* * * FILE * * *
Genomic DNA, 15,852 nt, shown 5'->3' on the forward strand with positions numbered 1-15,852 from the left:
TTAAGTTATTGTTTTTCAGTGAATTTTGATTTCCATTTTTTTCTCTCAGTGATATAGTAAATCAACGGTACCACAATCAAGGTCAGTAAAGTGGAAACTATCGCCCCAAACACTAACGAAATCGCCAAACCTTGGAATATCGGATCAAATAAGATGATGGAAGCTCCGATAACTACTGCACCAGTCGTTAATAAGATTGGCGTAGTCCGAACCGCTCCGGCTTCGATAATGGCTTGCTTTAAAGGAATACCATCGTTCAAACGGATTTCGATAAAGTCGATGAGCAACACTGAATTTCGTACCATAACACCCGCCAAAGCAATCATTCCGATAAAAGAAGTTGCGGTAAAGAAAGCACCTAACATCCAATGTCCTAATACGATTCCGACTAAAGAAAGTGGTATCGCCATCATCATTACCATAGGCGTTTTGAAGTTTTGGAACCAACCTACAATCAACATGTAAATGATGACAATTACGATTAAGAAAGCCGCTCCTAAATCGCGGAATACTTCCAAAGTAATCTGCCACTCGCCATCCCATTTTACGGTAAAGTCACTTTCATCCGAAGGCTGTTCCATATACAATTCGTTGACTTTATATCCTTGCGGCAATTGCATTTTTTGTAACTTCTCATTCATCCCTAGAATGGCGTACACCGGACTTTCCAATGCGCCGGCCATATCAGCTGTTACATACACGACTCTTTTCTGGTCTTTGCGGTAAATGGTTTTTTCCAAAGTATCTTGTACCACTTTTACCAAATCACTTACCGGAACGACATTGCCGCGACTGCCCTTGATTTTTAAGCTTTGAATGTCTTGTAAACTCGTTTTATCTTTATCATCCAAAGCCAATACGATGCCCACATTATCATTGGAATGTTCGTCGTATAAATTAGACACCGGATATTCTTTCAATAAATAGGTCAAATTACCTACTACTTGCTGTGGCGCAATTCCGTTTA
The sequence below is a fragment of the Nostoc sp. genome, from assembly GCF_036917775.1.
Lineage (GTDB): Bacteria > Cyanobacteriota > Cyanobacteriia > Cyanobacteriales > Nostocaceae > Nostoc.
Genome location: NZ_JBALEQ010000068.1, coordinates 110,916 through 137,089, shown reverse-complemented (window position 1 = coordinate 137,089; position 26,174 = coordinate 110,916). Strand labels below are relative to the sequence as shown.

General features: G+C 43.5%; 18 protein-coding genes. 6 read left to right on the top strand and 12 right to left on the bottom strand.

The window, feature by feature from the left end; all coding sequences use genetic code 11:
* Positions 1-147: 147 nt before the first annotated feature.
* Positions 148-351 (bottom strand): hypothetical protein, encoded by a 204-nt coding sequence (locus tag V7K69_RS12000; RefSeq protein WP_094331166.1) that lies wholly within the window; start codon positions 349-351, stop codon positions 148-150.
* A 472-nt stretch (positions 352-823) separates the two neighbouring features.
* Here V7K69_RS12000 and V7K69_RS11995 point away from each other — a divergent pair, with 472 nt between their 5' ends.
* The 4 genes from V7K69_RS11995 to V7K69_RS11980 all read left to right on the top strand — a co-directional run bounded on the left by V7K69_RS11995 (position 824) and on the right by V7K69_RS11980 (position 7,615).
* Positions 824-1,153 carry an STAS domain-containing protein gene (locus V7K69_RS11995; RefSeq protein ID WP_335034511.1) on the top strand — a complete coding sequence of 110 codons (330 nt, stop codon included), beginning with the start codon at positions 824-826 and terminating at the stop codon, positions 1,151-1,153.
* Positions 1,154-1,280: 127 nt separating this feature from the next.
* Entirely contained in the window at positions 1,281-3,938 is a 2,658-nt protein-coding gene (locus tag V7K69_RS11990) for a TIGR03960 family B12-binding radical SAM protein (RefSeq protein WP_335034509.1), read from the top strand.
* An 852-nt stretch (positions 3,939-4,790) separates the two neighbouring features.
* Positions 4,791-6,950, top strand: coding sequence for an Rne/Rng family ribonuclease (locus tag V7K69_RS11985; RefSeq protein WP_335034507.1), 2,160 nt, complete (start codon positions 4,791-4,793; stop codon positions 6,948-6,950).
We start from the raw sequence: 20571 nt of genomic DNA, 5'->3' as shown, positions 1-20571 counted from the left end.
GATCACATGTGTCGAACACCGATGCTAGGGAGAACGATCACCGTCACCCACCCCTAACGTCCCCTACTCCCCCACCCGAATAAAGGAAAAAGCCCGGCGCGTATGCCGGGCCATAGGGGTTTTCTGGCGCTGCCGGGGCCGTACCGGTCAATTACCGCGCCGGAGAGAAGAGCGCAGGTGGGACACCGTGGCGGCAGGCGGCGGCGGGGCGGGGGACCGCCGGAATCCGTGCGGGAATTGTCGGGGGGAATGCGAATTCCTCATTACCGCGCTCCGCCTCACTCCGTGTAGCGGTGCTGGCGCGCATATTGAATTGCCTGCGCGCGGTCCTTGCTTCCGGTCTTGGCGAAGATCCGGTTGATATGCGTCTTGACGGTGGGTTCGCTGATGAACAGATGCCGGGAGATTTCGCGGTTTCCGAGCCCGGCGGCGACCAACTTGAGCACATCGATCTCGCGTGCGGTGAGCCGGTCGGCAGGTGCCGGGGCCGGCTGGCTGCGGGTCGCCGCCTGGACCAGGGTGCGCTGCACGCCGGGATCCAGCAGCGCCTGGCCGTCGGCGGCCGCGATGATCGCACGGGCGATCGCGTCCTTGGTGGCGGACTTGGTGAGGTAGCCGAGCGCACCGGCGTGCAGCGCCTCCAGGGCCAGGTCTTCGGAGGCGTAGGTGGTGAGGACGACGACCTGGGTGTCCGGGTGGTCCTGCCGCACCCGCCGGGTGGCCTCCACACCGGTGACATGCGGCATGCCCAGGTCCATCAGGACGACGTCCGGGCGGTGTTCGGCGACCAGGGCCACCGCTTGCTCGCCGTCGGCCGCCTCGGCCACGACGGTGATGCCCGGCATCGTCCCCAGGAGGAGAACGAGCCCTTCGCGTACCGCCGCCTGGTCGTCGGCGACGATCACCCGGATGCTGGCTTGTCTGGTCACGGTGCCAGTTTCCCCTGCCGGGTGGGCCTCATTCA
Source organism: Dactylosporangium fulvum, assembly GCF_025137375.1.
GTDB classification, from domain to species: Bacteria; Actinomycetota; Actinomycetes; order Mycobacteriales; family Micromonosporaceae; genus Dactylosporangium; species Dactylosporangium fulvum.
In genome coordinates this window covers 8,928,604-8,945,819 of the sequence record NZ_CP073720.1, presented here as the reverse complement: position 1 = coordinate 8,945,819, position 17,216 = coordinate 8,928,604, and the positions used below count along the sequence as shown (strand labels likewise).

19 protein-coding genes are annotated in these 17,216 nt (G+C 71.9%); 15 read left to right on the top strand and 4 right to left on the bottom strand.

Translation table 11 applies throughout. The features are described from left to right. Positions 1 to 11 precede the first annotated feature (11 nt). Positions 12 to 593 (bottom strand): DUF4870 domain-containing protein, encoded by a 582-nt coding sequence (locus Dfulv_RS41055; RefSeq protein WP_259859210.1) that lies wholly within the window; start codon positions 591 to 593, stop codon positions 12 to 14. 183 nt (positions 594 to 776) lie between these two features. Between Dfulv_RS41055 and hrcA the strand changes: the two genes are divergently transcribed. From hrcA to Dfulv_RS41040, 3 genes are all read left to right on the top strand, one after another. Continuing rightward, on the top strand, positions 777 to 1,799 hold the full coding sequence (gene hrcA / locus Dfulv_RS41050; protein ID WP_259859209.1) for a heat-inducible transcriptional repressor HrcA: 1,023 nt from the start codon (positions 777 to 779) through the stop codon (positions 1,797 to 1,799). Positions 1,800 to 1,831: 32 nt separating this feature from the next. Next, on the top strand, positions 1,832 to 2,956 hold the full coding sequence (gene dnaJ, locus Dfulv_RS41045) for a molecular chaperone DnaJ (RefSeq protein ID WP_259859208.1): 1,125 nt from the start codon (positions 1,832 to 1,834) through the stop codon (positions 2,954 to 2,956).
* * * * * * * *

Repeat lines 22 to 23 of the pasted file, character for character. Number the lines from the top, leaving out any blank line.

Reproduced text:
In genome coordinates this window covers 8,928,604-8,945,819 of the sequence record NZ_CP073720.1, presented here as the reverse complement: position 1 = coordinate 8,945,819, position 17,216 = coordinate 8,928,604, and the positions used below count along the sequence as shown (strand labels likewise).

19 protein-coding genes are annotated in these 17,216 nt (G+C 71.9%); 15 read left to right on the top strand and 4 right to left on the bottom strand.